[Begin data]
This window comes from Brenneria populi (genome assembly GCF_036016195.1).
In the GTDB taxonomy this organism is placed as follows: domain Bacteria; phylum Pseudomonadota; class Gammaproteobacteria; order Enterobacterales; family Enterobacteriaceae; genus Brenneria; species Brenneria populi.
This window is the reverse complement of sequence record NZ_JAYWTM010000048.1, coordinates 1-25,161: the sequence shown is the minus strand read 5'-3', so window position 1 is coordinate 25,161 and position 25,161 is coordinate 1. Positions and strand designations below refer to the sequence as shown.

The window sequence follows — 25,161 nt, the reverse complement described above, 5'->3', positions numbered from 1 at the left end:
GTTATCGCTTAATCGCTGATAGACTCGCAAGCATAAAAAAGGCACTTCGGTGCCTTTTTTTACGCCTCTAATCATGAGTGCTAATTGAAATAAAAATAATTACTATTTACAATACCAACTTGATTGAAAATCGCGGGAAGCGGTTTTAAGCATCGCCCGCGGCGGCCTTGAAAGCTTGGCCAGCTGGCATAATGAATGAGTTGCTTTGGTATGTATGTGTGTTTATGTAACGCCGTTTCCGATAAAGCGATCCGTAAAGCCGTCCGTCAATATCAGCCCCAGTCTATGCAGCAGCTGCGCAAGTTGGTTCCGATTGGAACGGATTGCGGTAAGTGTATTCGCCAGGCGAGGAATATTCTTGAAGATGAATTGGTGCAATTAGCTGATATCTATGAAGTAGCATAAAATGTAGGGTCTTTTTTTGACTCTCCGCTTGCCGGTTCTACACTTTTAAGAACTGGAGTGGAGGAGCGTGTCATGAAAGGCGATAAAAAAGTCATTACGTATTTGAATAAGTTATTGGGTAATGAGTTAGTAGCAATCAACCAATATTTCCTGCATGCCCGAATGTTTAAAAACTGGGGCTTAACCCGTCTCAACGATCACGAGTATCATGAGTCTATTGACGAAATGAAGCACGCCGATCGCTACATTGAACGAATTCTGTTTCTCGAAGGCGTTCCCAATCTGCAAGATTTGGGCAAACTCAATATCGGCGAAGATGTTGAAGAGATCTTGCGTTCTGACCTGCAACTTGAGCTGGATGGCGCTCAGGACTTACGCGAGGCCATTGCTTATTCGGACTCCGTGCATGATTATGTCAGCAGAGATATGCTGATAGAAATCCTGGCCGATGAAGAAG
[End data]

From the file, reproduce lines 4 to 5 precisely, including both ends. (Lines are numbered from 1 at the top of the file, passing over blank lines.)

The window sequence follows — 25,161 nt, the reverse complement described above, 5'->3', positions numbered from 1 at the left end:
GTTATCGCTTAATCGCTGATAGACTCGCAAGCATAAAAAAGGCACTTCGGTGCCTTTTTTTACGCCTCTAATCATGAGTGCTAATTGAAATAAAAATAATTACTATTTACAATACCAACTTGATTGAAAATCGCGGGAAGCGGTTTTAAGCATCGCCCGCGGCGGCCTTGAAAGCTTGGCCAGCTGGCATAATGAATGAGTTGCTTTGGTATGTATGTGTGTTTATGTAACGCCGTTTCCGATAAAGCGATCCGTAAAGCCGTCCGTCAATATCAGCCCCAGTCTATGCAGCAGCTGCGCAAGTTGGTTCCGATTGGAACGGATTGCGGTAAGTGTATTCGCCAGGCGAGGAATATTCTTGAAGATGAATTGGTGCAATTAGCTGATATCTATGAAGTAGCATAAAATGTAGGGTCTTTTTTTGACTCTCCGCTTGCCGGTTCTACACTTTTAAGAACTGGAGTGGAGGAGCGTGTCATGAAAGGCGATAAAAAAGTCATTACGTATTTGAATAAGTTATTGGGTAATGAGTTAGTAGCAATCAACCAATATTTCCTGCATGCCCGAATGTTTAAAAACTGGGGCTTAACCCGTCTCAACGATCACGAGTATCATGAGTCTATTGACGAAATGAAGCACGCCGATCGCTACATTGAACGAATTCTGTTTCTCGAAGGCGTTCCCAATCTGCAAGATTTGGGCAAACTCAATATCGGCGAAGATGTTGAAGAGATCTTGCGTTCTGACCTGCAACTTGAGCTGGATGGCGCTCAGGACTTACGCGAGGCCATTGCTTATTCGGACTCCGTGCATGATTATGTCAGCAGAGATATGCTGATAGAAATCCTGGCCGATGAAGAAG